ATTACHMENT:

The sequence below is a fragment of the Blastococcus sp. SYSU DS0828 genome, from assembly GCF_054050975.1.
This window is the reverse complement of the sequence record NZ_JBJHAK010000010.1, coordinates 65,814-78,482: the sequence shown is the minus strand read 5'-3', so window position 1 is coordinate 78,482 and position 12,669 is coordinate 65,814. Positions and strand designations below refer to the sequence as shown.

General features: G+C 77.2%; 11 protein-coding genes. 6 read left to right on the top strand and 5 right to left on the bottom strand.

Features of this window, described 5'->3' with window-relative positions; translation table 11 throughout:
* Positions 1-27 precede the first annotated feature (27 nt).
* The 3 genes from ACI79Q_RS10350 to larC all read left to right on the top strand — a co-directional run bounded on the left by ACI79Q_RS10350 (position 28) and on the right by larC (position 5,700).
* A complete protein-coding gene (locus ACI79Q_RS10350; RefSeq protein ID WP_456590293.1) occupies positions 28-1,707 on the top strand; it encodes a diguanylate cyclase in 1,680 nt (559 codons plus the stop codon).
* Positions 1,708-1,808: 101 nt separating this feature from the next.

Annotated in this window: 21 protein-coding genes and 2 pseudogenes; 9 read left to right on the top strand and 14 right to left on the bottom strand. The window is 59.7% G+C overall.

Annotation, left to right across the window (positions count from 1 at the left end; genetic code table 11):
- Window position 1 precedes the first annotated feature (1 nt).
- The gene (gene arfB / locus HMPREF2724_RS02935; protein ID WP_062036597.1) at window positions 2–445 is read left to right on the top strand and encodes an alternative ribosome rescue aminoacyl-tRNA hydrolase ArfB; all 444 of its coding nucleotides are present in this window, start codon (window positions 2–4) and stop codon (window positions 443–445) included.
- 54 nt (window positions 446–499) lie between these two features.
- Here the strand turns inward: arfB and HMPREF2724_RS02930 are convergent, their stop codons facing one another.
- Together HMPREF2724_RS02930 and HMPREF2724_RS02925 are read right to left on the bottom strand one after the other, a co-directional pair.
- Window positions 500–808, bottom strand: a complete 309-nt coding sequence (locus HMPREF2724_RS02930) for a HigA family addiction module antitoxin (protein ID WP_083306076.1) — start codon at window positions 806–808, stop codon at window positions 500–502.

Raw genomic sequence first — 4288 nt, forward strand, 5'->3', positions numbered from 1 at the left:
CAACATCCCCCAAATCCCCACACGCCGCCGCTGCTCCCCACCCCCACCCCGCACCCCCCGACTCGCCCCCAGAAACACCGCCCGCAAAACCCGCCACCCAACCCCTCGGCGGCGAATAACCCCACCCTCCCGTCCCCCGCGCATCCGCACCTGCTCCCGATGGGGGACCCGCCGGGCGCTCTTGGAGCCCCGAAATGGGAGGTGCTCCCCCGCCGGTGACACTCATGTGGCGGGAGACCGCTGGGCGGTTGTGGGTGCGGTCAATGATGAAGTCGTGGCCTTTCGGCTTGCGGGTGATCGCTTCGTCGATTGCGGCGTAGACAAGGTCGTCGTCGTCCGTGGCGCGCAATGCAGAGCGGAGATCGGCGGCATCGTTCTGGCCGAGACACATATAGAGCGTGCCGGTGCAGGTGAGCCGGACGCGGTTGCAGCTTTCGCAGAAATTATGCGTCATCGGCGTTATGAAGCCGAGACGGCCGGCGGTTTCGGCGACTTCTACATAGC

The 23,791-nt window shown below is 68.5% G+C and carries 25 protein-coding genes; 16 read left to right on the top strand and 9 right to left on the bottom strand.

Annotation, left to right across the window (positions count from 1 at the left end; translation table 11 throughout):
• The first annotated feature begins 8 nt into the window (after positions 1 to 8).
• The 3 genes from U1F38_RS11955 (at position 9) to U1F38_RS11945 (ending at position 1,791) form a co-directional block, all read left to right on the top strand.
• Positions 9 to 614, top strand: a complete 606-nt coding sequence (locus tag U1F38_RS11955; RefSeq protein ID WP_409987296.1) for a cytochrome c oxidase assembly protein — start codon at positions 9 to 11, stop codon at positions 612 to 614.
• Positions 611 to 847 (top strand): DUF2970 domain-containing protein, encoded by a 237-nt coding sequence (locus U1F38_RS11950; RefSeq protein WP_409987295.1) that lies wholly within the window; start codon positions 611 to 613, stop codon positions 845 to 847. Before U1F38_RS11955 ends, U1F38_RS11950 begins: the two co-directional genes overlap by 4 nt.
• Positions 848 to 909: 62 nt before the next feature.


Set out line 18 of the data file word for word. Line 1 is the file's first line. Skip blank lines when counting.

CAACATCCCCCAAATCCCCACACGCCGCCGCTGCTCCCCACCCCCACCCCGCACCCCCCGACTCGCCCCCAGAAACACCGCCCGCAAAACCCGCCACCCAACCCCTCGGCGGCGAATAACCCCACCCTCCCGTCCCCCGCGCATCCGCACCTGCTCCCGATGGGGGACCCGCCGGGCGCTCTTGGAGCCCCGAAATGGGAGGTGCTCCCCCGCCGGTGACACTCATGTGGCGGGAGACCGCTGGGCGGTTGTGGGTGCGGTCAATGATGAAGTCGTGGCCTTTCGGCTTGCGGGTGATCGCTTCGTCGATTGCGGCGTAGACAAGGTCGTCGTCGTCCGTGGCGCGCAATGCAGAGCGGAGATCGGCGGCATCGTTCTGGCCGAGACACATATAGAGCGTGCCGGTGCAGGTGAGCCGGACGCGGTTGCAGCTTTCGCAGAAATTATGCGTCATCGGCGTTATGAAGCCGAGACGGCCGGCGGTTTCGGCGACTTCTACATAGC